On the following day, Mr W began removing the oven frame with an angle grinder to recover the illicit substances. He then arranged to meet with Mr Thomson. And at that point, AFP officers moved in and arrested Mr W at the storage facility, as well as arresting Thomson and Dong at The Entrance.

The disputed sentence

Mr W pleaded guilty in Gosford District Court to aiding and abetting the attempted importation of commercial quantities of border controlled drugs, contrary to sections 11.1, 11.2 and 307.1 of the Criminal Code Act 1995 (Cth).

The maximum penalty for the offence is life imprisonment and/or a fine of $1.575 million.

The court heard that 54-year-old Mr W had no relevant prior criminal convictions. The defendant told the court that Mr Thomson, who carried a flick knife and possessed a handgun, had threatened to wipe out his entire family if he went to police.

On 10 October 2013, NSW District Court Judge Roy Ellis sentenced Mr W to 5 years and 6 months behind bars, with a non-parole period of 3 years.

This was after allowing for a 50 percent discount to a starting point sentence of 11 years gaol time, due to his early guilty plea and the assistance he provided to authorities.

A single comparable case

Mr W appealed his sentence to the NSW Court of Criminal Appeal (NSWCCA) in July 2014 on five separate grounds.

NSWCCA Justice Robert Hulme rejected the ground which claimed that the sentencing judge had erroneously found that Mr W’s conduct after his confession contributed to his overall criminality, and the ground that his Honour had erred in failing to consider that the offending had been carried out under duress were unfounded.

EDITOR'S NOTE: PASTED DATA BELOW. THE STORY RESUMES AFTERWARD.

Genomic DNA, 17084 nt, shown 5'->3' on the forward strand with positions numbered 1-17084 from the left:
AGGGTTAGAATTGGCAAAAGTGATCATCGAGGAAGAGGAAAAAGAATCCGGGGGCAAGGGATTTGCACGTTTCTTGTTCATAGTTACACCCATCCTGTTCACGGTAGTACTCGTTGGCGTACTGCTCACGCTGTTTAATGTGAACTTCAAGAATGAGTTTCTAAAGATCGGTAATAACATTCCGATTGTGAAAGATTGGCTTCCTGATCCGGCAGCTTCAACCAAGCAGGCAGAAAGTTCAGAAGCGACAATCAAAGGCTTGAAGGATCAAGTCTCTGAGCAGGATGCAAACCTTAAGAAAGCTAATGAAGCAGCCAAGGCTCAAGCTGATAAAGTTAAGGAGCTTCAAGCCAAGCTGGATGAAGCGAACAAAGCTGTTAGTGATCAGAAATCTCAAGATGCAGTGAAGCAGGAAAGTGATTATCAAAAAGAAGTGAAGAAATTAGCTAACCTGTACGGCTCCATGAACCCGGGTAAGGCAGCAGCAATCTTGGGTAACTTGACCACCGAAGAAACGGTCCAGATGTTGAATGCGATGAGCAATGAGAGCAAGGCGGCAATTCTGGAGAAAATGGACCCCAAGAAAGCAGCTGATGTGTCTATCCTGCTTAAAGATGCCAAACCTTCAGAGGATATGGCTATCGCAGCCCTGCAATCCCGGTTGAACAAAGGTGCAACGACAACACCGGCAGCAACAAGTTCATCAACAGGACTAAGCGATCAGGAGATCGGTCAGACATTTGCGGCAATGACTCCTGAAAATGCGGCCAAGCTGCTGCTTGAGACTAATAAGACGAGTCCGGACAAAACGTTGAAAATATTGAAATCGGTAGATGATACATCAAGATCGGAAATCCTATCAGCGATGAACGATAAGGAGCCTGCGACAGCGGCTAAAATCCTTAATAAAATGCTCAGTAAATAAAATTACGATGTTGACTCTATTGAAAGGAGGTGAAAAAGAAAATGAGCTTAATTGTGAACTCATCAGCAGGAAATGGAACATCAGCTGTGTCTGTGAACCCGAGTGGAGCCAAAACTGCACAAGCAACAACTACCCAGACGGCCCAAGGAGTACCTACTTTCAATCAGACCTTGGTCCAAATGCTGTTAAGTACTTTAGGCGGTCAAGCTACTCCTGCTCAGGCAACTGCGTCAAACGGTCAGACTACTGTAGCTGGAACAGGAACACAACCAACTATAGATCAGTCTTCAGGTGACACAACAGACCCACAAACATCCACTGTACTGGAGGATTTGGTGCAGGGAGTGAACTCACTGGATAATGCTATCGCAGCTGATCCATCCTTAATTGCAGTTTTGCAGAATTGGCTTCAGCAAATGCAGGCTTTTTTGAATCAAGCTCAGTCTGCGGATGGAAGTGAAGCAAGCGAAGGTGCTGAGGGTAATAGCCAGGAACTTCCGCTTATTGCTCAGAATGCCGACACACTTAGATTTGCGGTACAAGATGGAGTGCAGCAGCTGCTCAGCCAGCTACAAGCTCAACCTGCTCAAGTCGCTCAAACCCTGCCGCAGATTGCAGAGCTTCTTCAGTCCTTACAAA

However, his Honour agreed that Judge Ellis had placed undue weight upon the sentence imposed in the 2011 case R v Holland, which also involved the importation of prohibited substances and assistance given to police by the defendant.

During the District Court sentencing proceedings, the prosecution raised three cases which it claimed were similar to Mr W’s, and this triggered extensive remarks by the sentencing judge in regard to one of the cases, which was Holland.

Suspect arithmetic

In determining Mr W’s sentence, Judge Ellis took the 12 year sentence imposed in the Holland case as his starting point. He then added a year to that, after comparing the criminality of both cases and he arrived at a sentence of 13 years.

But his Honour then subtracted two years off the 13 year sentence to give credit to Mr W for having come forward to police. So, this led him to a sentence of 11 years, before the 50 percent discount was applied.